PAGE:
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Activated sludge foaming caused by filamentous microorganisms is a major wastewater treatment plant operating problem. This paper presents the results of an investigation of the role of dispersed nocardioforms in activated sludge foaming. Dispersed nocardioforms had a greater propensity for foaming than floc-bound nocardioforms. The mode of effluent withdrawal from an aeration basin plays a major role in determining the relative proportion of dispersed and floc-bound nocardioforms in the activated sludge. Reactors with “trapping” features (sub-surface effluent withdrawal) had significantly higher dispersed nocardioform populations than reactors with “non-trapping” features (surface effluent withdrawal). High dispersed nocardioform filament concentrations were correlated with a high propensity for foaming. Cationic polymer and poly-aluminum chloride reduced foaming by flocculating dispersed nocardioforms, thereby converting them to floc-bound nocardioforms. Low non-ionic surfactant concentrations changed the relative proportions of dispersed and floc-bound nocardioforms by deflocculating floc-bound filaments and converting them to the dispersed growth form. This could act as a trigger for initiating the rapid-onset nocardioform foaming events observed at activated sludge plants.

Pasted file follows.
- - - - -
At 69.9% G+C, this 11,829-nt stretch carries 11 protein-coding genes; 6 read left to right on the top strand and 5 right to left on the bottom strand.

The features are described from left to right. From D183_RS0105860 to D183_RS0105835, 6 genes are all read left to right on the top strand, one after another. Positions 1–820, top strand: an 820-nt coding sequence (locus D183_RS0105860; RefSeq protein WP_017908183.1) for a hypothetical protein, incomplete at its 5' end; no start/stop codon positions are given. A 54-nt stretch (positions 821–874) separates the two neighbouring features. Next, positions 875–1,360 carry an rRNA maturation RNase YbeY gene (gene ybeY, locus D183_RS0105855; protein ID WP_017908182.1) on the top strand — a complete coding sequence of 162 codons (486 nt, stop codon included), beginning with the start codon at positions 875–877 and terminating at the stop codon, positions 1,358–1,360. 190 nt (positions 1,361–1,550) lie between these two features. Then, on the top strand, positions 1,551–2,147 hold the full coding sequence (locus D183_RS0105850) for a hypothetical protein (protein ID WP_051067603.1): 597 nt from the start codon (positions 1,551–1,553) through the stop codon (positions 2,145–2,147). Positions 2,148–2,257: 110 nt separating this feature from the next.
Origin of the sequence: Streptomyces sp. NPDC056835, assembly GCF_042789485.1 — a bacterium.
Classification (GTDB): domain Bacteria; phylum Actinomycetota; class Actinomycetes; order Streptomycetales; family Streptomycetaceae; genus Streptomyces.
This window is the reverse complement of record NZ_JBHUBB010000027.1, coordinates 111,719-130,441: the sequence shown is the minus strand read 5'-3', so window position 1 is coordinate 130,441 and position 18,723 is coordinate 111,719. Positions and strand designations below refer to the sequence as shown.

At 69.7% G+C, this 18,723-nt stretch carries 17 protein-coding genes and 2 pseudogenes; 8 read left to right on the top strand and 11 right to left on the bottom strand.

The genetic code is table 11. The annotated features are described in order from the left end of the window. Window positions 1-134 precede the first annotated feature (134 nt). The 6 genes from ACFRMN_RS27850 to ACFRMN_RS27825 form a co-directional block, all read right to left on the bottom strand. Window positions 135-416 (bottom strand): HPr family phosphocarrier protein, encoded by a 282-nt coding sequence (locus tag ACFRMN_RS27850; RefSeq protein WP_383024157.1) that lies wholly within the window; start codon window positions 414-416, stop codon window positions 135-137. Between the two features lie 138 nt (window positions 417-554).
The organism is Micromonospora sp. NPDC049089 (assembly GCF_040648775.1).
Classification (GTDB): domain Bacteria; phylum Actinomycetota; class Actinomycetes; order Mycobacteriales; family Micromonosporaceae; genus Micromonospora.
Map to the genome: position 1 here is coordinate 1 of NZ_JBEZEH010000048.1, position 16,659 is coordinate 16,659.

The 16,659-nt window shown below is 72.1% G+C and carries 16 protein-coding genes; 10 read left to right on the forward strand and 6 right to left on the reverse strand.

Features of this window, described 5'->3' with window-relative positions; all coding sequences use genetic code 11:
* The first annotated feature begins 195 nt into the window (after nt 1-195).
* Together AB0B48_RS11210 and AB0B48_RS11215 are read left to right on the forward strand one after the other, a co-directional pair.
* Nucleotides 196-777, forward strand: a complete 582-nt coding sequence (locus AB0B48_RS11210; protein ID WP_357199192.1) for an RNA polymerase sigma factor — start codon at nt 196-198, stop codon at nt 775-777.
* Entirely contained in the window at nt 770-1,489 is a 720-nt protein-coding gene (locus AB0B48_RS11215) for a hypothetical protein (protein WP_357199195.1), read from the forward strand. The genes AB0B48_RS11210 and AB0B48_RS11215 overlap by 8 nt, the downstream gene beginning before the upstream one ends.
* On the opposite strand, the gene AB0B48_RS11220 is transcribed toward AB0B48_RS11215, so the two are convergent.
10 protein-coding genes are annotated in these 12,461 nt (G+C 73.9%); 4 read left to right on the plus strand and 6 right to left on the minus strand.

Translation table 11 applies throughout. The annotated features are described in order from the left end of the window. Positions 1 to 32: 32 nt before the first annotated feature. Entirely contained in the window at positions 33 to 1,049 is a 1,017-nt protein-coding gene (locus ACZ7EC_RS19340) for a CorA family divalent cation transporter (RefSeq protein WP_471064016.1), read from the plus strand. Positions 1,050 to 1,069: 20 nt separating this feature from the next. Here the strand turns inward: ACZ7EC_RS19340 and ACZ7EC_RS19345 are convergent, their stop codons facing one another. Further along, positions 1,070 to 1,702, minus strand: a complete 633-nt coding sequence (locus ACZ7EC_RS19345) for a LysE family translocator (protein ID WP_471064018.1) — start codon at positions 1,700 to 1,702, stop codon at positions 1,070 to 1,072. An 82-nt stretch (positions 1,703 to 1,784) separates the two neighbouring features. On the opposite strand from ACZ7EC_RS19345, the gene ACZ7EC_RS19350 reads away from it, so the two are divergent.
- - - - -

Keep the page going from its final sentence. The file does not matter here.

Document Type: Research Article

DOI: http://dx.doi.org/10.2175/193864703784756020

Publication date: January 1, 2003

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  • Proceedings of the Water Environment Federation is an archive of papers published in the proceedings of the annual Water Environment Federation® Technical Exhibition and Conference (WEFTEC® ) and specialty conferences held since the year 2000. These proceedings are not peer reviewed.

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